In the teaching–coaching category, the TN nurses’ competence perceptions were significantly worse than those of the PN nurses (70.00 vs. 74.38; p = 0.032), except for ‘acting autonomously in guiding family members’ and ‘need for guidance’.

The TN nurses reported a decrease in their perceptions of competence in all items of diagnostic functions (68.57 vs. 74.29; p = 0.005), managing situations (70.00 vs. 77.50; p <0.001), and work role (70.00 vs. 76.32; p = 0.001), while in the therapeutic interventions category (67.00 vs. 71.00; p = 0.035), the items ‘utilising research findings in nursing intervention’ and ‘evaluating patient care systematically’ were not significant.

In the ensuring quality category, the items ‘committed to my organisation’s care philosophy’, ‘able to identify areas in patient care needing further development’ and ‘research and making proposals concerning further development and research’ were not significant.

3.2. Correlation Between NSC Categories (or Level of Competence) and Work Experience

No significant correlations were found between the length of work experience and overall NCS categories (Table 3). The longer work experience of the nurse in the primary nursing care model had a positive correlation with overall NCS categories except for the work role category.

3.3. Independent Predictors of Competence Level

To evaluate the contribution of sociodemographic and professional characteristics to determining a high competence level, seven separate stepwise multiple regression analyses were performed for each NCS category. Table 4 shows different variables to be associated with a high level of competence. Predictors of a high level of competence in managing situations were an open-ended employment contract, greater work experience, working in a PN care model, and male gender. Predictors of a high level of competence in ensuring quality were greater work experience and working in a PN care model. Finally, an open-ended employment contract and working in a PN care model were both associated with a higher level of helping role, teaching–coaching, diagnostic functions, therapeutic interventions, and work role. The variables explained from 10% to 26% of the variance in all categories.

4. DISCUSSION

Our study aimed to compare the results of nurses’ competence assessments in two different nursing models: PN and TN. Overall, the NCS category scores indicated a “good competence”, with only 4% of nurses having a score under 50, and this is in agreement with published data from Italy and other countries [14, 22].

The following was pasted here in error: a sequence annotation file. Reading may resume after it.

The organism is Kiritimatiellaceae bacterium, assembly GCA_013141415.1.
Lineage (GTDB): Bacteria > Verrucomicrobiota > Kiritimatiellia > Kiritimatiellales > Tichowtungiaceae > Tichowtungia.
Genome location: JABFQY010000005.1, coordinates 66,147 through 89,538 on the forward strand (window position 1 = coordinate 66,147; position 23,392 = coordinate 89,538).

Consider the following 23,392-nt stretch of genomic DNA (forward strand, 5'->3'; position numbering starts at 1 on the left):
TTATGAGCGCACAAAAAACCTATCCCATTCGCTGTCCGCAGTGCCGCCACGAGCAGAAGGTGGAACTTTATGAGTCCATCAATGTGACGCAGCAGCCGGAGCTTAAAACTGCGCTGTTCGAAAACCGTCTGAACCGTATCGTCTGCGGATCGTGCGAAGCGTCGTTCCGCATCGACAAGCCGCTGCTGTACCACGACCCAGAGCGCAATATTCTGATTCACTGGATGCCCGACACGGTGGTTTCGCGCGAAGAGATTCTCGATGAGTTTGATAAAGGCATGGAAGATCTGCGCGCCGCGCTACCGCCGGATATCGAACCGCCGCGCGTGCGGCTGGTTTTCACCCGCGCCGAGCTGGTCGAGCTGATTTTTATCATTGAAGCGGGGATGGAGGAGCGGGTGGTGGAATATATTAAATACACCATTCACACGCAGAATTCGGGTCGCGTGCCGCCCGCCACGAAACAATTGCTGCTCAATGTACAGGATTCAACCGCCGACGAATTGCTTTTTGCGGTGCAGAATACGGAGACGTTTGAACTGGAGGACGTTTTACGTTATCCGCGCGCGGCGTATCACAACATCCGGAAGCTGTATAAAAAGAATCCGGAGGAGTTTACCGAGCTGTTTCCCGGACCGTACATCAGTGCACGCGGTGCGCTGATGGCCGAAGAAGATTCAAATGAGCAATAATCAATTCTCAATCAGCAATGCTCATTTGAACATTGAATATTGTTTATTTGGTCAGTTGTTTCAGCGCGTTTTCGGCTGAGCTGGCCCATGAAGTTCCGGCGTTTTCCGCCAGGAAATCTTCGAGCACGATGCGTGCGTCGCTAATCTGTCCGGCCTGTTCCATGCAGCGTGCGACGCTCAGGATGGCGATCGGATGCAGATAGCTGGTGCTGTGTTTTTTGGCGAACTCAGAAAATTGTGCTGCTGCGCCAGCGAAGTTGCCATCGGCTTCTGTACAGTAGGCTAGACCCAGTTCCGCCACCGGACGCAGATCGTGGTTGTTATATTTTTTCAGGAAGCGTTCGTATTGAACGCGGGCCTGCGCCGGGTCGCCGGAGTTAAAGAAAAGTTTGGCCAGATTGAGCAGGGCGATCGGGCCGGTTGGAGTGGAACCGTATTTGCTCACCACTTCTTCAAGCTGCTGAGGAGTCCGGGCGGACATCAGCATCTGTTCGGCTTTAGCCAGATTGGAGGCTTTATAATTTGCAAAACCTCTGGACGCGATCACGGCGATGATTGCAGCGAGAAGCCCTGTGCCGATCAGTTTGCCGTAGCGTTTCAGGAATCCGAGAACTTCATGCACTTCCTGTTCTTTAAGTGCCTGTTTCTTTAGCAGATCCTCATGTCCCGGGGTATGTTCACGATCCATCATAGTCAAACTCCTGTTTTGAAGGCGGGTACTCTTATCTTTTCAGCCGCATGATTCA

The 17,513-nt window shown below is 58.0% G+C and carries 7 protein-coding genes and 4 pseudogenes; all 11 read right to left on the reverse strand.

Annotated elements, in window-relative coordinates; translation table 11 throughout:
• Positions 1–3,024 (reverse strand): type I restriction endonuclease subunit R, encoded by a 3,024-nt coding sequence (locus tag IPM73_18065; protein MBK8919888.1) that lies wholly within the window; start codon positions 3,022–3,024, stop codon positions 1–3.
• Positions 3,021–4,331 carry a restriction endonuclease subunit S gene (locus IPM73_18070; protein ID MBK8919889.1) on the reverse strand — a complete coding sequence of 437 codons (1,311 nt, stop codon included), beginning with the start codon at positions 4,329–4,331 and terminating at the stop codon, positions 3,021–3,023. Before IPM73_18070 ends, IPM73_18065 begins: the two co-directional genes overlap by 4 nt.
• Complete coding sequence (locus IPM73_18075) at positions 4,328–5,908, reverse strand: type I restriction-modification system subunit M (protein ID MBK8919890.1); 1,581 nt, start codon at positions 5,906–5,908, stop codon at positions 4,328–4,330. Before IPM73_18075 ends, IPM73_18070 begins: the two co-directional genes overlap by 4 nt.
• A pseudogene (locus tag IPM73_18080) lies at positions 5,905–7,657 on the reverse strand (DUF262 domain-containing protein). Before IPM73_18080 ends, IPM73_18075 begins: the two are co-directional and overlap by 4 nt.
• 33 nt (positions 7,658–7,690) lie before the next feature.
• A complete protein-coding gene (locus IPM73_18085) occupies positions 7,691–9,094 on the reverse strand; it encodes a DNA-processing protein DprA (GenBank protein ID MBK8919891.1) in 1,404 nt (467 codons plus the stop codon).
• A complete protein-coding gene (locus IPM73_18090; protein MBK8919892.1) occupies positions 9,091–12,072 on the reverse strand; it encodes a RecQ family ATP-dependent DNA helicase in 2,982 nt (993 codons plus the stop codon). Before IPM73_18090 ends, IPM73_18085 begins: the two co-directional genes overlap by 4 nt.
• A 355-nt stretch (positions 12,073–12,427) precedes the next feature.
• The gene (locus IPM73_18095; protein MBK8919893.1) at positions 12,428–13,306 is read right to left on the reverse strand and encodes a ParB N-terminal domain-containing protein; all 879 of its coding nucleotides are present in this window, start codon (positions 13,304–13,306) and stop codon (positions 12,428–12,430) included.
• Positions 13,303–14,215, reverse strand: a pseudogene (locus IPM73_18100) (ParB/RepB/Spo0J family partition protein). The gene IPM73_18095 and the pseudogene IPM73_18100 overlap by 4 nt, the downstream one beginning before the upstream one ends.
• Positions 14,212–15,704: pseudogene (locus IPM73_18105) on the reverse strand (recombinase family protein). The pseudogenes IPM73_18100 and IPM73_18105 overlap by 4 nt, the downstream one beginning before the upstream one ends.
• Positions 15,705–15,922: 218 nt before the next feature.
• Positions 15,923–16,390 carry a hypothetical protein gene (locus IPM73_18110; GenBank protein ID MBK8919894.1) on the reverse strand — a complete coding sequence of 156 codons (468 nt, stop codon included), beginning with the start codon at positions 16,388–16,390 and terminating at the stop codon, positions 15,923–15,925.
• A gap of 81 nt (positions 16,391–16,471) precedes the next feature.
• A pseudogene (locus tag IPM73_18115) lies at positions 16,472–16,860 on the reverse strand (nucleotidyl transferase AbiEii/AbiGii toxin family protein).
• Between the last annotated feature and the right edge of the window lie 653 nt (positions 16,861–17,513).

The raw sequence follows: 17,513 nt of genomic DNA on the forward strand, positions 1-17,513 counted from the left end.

PN model nurses considered themselves more skilled in all categories: helping role, teaching–coaching, managing situations, therapeutic interventions, ensuring quality, and work role. This finding is not particularly surprising because through practising PN, the nurses’ autonomy was increased, as was the responsibility of the primary nurse [6, 12]. A recent study demonstrated that the introduction of PN nursing model leads to improvements in nursing documentation accuracy, suggesting that primary nurses offer an accurate and tailored treatment plan for every patient under their care [6]. The PN model linked with the use of the nursing process allowed for a more individualised and problem-solving approach [6]. Moreover, in the TN care model, knowledge of patient needs is limited. In the TN model, nurses’ work is divided into separate tasks, and a personalised care plan is not required [29, 30]. Similar results from previous studies have indicated PN to be better than TN model in care quality and cost [31].

Regarding the specific items of the helping role category, a significant difference was found between the TN and PN models in ‘planning patient care according to individual needs’ and ‘modifying the care plan according to individual needs’. The PN model’s organisation, with particular reference to the importance of the nurse-patient relationship, decision-making, and care planning responsibility, might be a possible explanation [9].

Other individual competencies in the teaching–coaching category were found not to be significant; these include ‘need for guidance’ and ‘acting autonomously in guiding family members’. Although the PN model was developed recently, primary nurses’ responses reflect their ability to deliver good education. As shown in previous studies, this perception may be due to the nurse-patient relationship, which is already built [32]. However, new studies are needed to explore this finding further.

The TN nurses reported a decrease in their perceptions of competencies in all items of diagnostic functions, managing situations, and work role. This might be due to more skills and knowledge among PN nurses thanks to their longer experience, as ‘professional maturity affects practising nurse’s ability’ [21].

Table 4. Independent predictors of the level of competence.
Variables Standardized β R2 F
Predictors of helping role - 0.23 12.01*
Employment contract (0= Fixed-term employment contract, 1= Open-ended employment contract) 0.267* - -
Nursing care model (0= Team nursing care model, 1=Primary nursing care model) 0.155** - -
Predictors of teaching coaching - 0.21 18.65*
Employment contract (0= Fixed-term employment contract, 1= Open-ended employment contract) 0.297* - -
Nursing care model (0= Team nursing care model, 1=Primary nursing care model) 0.277* - -
Predictors of diagnostic functions - 0.14 23.74*
Employment contract (0= Fixed-term employment contract, 1= Open-ended employment contract) 0.361* - -